overhaul and electrical modifications.  In February the Colorado State
Public Untility Commission recommended a $526,000.00 rebate to the Public
Service customers, due to the poor performance of the plant.  


In March an inspection of the PCRV tendons revealed failed strands in the
tendon bundles.  


In April, while FSV was awaiting release to go to power from 2%, problems
arose with sticking orifices in regions 12 and 30.  The region 12 control
rod drive assembly had to be replaced, but region 30 freed up after
excercise.  Permission to go above 2% power was received from the NRC on May
16th, after their evaluation of the PCRV tendon wire degradation.  The
process of drying out and gradual reactor power increase continued until
June 12 when the generator was placed on line.  However, due to moisture,
reactor power could only slowly be increased.  Then on June 22nd a sudden
pressure relay on the 4160/480V transformer #1 caused a trip of the 480VAC
essential bus 1A and subsequently tripped the "A" helium circulator, due to
a bearing water upset.  Trying to recover from this incident, we scrammed on
high reactor pressure on June 23.  During this event, six of the
thirty-seven control rod paris failed to automatically insert.  A powered
insertion to the stuck rods was successful.  Cold shutdown conditions were
achieved by the initial scram, however.  This scram signaled the beginning
of an extensive control rod drive refurbishment program.


During a test of the reserve shutdown system in Novemeber 1984 for control
rod drive #21, the boron balls failed to discharge properly from their
hopper.  A event report was filed with the NRC. In December, helium
circulator A was removed and shipped to San Diego for repairs on an
interspace bearing water leak.


By February 1985, control rod drive refurbishment was in full swing.  The
helium circulator was returned from San Diego in March.  During the repair
work at San Diego, GA Technologies discovered chloride stress corrosion on
some of the internal bolting.  Therefore, the rest of the circulators would
have to be removed and inspected.  One by one, the circulators were removed,
repaired and reinstalled.  The on-going control rod drive work was completed
in June 1985, at about the same time as the circulator repair work.


Permission to start up the reactor (at loads up to 15% until Environmetal
Qualification issues were resolved) was rececived on July 19 and the reactor
was taken critical the next day.  A high moisture scram occured on July
23rd, and the reactor remained shutdown for a time for primary coolant
cleanup.  A new digital valve that had been installed on on "A" circulator
experienced leakage and was replaced with the original valve.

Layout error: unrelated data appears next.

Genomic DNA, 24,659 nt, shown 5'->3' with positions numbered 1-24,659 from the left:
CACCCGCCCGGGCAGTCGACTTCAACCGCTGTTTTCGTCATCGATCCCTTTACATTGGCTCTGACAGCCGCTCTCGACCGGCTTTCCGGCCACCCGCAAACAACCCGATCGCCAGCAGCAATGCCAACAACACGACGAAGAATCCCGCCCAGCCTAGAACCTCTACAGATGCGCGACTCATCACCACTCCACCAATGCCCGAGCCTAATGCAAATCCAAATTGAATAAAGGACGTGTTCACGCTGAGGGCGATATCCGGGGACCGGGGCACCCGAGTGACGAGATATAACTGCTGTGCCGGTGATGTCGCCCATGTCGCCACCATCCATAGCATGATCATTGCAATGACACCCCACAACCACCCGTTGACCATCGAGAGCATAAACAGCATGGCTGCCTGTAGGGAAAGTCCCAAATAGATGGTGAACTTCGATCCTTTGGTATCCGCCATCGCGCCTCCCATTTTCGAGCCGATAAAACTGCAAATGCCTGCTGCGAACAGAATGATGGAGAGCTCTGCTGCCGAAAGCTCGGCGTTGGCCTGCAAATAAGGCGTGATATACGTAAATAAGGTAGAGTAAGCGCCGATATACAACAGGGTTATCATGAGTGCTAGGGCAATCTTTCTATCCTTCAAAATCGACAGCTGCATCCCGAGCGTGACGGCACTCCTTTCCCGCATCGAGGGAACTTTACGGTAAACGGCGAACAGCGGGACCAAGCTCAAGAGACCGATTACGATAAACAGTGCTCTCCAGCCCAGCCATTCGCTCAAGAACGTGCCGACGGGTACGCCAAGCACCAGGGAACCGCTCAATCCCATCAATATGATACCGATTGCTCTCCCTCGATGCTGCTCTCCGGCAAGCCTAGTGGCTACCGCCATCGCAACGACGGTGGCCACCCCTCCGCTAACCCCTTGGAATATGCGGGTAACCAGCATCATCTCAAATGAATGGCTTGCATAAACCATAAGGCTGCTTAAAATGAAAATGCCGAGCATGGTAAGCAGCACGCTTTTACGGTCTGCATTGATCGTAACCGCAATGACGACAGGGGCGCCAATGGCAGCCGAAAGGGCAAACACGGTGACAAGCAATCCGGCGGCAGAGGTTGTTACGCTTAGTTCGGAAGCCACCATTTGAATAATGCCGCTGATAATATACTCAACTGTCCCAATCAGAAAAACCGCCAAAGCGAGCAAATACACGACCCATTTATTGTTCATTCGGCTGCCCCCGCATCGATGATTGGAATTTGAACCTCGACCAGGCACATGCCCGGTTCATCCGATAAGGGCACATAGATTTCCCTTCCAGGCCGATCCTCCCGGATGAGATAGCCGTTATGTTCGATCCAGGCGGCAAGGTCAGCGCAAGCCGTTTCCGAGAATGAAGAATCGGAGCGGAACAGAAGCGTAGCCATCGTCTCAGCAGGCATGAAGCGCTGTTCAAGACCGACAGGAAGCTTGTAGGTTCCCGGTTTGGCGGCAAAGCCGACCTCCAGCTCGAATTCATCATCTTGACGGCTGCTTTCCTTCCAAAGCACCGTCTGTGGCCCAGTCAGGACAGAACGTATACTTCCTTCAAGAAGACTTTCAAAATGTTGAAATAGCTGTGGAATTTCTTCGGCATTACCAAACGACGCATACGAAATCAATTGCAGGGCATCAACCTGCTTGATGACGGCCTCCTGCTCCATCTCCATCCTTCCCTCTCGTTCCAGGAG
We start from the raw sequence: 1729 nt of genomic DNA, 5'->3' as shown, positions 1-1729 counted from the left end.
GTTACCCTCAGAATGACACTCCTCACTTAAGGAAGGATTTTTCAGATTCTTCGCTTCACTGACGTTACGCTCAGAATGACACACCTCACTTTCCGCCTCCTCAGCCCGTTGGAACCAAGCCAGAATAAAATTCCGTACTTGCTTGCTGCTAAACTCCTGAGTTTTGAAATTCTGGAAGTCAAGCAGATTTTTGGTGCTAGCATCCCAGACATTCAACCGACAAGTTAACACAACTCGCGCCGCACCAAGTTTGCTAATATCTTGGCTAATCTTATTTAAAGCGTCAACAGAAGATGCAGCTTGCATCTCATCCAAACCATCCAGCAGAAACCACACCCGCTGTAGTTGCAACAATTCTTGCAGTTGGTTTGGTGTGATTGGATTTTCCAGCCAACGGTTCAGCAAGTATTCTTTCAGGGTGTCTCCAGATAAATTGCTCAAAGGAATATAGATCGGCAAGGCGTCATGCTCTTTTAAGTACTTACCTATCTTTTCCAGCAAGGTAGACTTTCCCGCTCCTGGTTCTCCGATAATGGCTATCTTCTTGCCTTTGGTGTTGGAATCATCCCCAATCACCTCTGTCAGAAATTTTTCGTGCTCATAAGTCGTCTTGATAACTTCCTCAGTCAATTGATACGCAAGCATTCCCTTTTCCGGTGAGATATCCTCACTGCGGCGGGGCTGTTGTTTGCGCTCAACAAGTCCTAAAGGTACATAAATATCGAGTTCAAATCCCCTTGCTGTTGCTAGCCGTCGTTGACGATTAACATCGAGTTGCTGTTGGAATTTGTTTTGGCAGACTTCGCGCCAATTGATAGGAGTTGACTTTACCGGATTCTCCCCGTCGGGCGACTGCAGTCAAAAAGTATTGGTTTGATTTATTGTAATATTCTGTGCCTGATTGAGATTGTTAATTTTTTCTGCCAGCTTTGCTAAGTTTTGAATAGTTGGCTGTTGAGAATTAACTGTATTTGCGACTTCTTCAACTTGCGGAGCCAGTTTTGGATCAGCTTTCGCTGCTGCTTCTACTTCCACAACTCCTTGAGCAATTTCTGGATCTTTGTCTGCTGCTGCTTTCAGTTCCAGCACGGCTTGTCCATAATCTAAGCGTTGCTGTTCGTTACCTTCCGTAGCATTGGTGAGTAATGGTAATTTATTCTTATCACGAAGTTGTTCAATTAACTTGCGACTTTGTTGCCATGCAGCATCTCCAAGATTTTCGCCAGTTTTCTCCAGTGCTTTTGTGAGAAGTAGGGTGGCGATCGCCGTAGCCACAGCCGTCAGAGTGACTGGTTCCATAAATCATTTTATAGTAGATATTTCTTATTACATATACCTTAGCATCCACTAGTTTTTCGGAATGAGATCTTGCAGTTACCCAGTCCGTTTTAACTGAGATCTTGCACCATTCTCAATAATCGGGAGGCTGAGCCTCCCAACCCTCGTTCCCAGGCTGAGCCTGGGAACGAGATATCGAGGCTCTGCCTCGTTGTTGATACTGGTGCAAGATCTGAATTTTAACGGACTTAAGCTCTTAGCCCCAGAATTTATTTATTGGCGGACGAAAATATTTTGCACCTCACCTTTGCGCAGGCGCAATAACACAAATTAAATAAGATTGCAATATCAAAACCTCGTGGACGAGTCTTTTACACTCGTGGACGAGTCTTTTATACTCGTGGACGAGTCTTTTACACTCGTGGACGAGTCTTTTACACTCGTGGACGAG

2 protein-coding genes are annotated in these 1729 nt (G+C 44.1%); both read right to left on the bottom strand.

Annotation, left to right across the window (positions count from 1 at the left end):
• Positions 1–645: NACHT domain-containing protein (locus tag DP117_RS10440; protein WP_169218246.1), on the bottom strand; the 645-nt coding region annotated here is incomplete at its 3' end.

The reactor was taken critical a few times during the summer of 1985 to try
to dry out the primary coolant but the turbine was never placed on line.  In
November the reactor was shutdown for mandated Environmental Qualification


In January 1986, while returning a clearance on "D" helium circulator, a
water ingress into the PCRV of approximately 300 gallons occured.  The
reactor was taken critical on February 14th and power was slowly increased
during March, while primary coolant cleanup continued.  On April 3, a major
snow storm caused voltage upsets on the grid, resulting in an automatic
shutdown of Loop 2 and the isolation of "B" purification train.  Management
directed a manual scram.  The reactor was up again on April 6th, and the
turbine on line on April 11th.  On April 27, an automatic reactor scram was
generated accidently due to a routine surveillance test on the plant
protective system (PPS).  The generator was placed back on line on April 29.


On May 6th, an electrical grid transient occured which increased reactor
power to a maximum of 39.2% (FSV was limited to 35% power at the time by the
NRC).  Leakage through a main steam bypass pressure control valve upset the
overall plant, but the problem was corrected and operation returned to
normal.  Steps were taken to prevent reactor power from increasing above




On May 30th the turbine was taken off line, and on May 31st the reactor shut
down for government mandated Environmental Qualification (EQ) modifications.
In June, clearances were hung on the circulating water system, resulting in
flooding the pump pit.  All affected motors were removed for inspection and
repair.  During the EQ outage, staff at the plant swelled to an all time
high of 965.  This number included contractor and PSCo personnel.


Next, on July 7, 1986, the NRC imposed civil penalties on Fort St. Vrain for
the May 6 over power event ($75,000) and for inadequate protection of
protected and vital areas ($65,000).  


On September 24, 1986, Public Service reached an agreement to settle all
litigation concerning Fort St. Vrain.  The settlement removed FSV from the
company's rate base, provided customer refunds, and reduced electric rates.
The plant was to be run essentially as an independant power producer and
could charge 4.8 cents per kWh. 


In March 1987 FSV completed the Environmental Qualification program, and on
June 17th the NRC voted to allow FSV to return to power, not to exceed 82%.
Unfortunately, on July 28th a purified helium leak was found in the
interspace of "D" circulator.  The reactor was shutdown again and "D"
circulator was removed and sent back to San Diego.  A spare circulator was
installed.  The reactor was again taken critical on September 30.


On October 2 a hydraulic oil fire broke out in the area of a hydraulic valve
(HV-2292) in the turbine building.  A manual reactor scram was inserted
because of an indicated loss of primary and secondary coolant flow.   The